A pink mixer is just a pink mixer
Good morning, America! What are we offended by today?
I’ll just go ahead and tell you: pink kitchen appliances.
You read that correctly.
Appliance brand KitchenAid is under fire over an advertisement on its website featuring pink products designed to raise awareness of breast cancer. According to the brand’s website, pink appliances are part of KitchenAid’s “Cook for the Cure” initiative, which raises funds for the Susan G. Komen foundation.
The ad has since been removed from the website, but internet-surfing social justice warriors say it included the words “KitchenAid For Women.”
America was not OK with this.
Apparently selling pink appliances suggests the antiquated idea that a woman’s place is in the kitchen. It implies that pink is a feminine color, and that only women like pink. Moreover, men cannot or should not participate in household chores or what are considered traditionally “girly” endeavors.
All that from a stand mixer. Would this be a bad time to reference the stereotype that women read too far into things?
I am all for equality. I believe men and women have the same inalienable rights.
I also want to point out that KitchenAid sells stand mixers in every color.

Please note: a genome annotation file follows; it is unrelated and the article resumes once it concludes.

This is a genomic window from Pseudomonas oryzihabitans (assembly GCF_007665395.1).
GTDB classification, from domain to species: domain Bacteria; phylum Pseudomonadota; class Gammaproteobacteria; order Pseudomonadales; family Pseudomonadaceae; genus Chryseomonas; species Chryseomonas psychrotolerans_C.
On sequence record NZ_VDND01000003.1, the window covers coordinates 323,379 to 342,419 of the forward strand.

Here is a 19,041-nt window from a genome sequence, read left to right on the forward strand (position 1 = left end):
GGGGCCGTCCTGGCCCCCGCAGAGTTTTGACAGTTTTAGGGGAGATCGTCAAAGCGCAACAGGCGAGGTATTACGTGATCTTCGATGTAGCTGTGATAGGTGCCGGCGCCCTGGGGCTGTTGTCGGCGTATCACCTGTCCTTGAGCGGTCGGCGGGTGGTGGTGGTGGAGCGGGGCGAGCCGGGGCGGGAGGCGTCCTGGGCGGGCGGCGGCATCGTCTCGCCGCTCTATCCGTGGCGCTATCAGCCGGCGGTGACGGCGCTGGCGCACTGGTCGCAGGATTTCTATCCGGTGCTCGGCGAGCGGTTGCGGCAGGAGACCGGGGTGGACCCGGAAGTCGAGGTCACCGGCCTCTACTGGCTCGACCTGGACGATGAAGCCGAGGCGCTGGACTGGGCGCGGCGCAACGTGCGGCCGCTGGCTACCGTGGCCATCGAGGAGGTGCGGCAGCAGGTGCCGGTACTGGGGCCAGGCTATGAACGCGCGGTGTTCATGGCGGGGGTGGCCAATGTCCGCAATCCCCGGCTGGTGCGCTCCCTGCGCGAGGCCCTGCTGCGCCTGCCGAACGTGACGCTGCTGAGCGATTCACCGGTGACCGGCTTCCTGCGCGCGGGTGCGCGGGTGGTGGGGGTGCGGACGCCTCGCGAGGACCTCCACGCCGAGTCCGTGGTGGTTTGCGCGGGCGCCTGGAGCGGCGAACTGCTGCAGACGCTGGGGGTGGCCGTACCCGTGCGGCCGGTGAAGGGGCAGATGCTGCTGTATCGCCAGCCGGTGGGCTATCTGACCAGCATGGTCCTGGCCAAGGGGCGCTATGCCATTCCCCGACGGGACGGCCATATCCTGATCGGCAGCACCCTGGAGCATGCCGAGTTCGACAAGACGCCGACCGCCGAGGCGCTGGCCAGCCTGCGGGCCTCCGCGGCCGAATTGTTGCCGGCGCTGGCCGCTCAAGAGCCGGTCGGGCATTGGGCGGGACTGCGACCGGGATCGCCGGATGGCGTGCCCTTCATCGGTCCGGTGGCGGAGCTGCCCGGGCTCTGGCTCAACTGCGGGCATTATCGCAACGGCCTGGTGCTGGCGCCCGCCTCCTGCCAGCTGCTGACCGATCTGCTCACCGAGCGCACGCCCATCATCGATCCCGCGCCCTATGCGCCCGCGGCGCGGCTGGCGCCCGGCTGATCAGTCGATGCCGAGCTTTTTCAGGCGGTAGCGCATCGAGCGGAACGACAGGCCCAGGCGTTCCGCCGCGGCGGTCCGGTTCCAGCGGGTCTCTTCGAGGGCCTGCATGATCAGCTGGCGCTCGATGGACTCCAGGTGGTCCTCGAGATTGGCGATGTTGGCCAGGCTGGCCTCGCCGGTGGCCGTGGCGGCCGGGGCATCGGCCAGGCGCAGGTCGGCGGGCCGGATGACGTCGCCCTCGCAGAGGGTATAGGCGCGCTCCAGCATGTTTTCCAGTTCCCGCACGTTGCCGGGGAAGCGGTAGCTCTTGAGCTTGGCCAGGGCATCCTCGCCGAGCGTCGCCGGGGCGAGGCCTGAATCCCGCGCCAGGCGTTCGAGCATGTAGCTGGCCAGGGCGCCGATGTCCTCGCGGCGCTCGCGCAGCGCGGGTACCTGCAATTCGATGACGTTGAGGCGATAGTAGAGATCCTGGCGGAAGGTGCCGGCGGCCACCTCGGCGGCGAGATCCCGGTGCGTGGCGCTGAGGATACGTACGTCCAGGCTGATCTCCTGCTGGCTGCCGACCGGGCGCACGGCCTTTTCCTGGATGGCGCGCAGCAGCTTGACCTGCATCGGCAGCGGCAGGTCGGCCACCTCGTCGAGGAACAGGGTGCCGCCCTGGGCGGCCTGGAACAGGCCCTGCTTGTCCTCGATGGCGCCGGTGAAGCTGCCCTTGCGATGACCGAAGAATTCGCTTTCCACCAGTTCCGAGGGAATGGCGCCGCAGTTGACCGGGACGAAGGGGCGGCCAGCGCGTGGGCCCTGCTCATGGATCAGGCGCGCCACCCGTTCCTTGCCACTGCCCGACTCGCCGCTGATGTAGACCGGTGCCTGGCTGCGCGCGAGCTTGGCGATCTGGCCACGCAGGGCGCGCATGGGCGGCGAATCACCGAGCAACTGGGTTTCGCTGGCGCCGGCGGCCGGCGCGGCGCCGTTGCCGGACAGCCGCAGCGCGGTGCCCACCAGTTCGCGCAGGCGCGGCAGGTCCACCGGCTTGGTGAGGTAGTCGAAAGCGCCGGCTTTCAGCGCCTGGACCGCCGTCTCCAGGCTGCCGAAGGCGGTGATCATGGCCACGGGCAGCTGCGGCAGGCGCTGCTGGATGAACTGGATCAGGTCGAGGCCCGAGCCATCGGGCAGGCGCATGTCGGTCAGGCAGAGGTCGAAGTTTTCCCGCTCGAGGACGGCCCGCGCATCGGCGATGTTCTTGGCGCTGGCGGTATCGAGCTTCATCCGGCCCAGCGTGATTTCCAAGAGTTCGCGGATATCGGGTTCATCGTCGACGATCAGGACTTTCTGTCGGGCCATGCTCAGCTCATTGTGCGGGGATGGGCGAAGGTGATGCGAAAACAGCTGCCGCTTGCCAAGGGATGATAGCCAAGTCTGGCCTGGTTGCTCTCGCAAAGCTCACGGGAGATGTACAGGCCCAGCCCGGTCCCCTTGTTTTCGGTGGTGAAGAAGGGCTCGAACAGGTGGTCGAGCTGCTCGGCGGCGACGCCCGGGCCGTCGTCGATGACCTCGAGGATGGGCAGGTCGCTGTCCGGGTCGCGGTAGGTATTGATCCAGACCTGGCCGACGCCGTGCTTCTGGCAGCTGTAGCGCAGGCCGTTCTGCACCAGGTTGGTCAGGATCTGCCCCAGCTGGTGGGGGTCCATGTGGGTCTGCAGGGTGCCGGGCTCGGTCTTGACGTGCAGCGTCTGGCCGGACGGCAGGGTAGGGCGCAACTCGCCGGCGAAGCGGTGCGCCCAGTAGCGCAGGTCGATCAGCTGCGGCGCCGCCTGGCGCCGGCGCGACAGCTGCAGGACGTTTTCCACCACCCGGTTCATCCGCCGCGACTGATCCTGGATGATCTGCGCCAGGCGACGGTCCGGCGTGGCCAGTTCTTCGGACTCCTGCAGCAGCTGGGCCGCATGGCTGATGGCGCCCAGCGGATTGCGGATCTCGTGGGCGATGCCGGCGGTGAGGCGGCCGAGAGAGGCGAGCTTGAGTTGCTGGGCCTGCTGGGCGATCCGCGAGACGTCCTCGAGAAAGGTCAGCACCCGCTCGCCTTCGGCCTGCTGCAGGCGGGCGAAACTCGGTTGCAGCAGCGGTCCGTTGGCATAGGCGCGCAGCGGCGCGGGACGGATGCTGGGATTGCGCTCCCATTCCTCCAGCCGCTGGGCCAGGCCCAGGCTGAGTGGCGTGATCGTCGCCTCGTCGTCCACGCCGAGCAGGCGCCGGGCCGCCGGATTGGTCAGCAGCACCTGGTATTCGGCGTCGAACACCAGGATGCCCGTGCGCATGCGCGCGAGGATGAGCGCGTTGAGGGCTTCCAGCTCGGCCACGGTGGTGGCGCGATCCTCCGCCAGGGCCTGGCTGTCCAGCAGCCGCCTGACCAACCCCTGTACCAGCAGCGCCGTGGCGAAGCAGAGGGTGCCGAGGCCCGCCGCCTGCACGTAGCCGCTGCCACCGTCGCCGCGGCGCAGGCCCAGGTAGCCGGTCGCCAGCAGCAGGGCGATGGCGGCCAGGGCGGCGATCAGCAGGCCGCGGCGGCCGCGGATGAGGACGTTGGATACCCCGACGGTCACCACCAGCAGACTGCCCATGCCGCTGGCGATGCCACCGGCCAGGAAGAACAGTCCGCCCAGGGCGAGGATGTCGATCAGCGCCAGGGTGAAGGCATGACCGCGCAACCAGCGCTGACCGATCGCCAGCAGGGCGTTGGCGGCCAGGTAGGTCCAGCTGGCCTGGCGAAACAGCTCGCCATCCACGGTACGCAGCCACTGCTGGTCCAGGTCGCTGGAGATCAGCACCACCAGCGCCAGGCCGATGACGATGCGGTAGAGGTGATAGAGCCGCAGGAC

Nevertheless, I will stop just short of saying we have taken this sort of thing too far. I think it’s great when parents encourage their children to explore and play with all kinds of toys, not just “boy toys” or “girl toys.” I love visiting classrooms where boys are excited about culinary arts or girls are studying engineering.
Oversimplified gender assignments are old news. But for the love of homemade baked goods, can we leave politics out of our stand mixers? That is one of few cupcaked-laced safe zones we have left.
“KitchenAid For Women” isn’t a sexist social statement. The color pink has been used for decades to bring awareness to breast cancer prevention and treatment, just like yellow is a traditional symbol of support for the armed forces and black is a sign of mourning. Pink has become widely known for its association with breast cancer — which affects both men and women — just as red, white and blue are recognized for their association with our nation.
It seems sensible enough that pink products are sold to raise money for this particular cause. Sure, the statement “for women” may have been a bit short-sighted. Breast cancer affects men, too. However, according to the National Breast Cancer Foundation, less than one percent of all cases develop in men, meaning that as far as gender association is concerned, breast cancer is statistically most likely to affect women. It is not a stretch to say that proceeds from the sale are a charitable effort “for women.”
I shouldn’t have to explain those points, though. No one should have to justify the color of their kitchen appliances.
If anything, the advertising department at KitchenAid should have been more astute. This isn’t the first time the internet has taken a good thing and turned it into a social feud.
Yes, it’s time we shatter gender stereotypes and move forward. But maybe the first step is accepting that some people might like a pink stand mixer. As long as it makes good cookies, it’s fine by me.
Julianne Cahill is the education and religion editor for The Sentinel. She can be reached at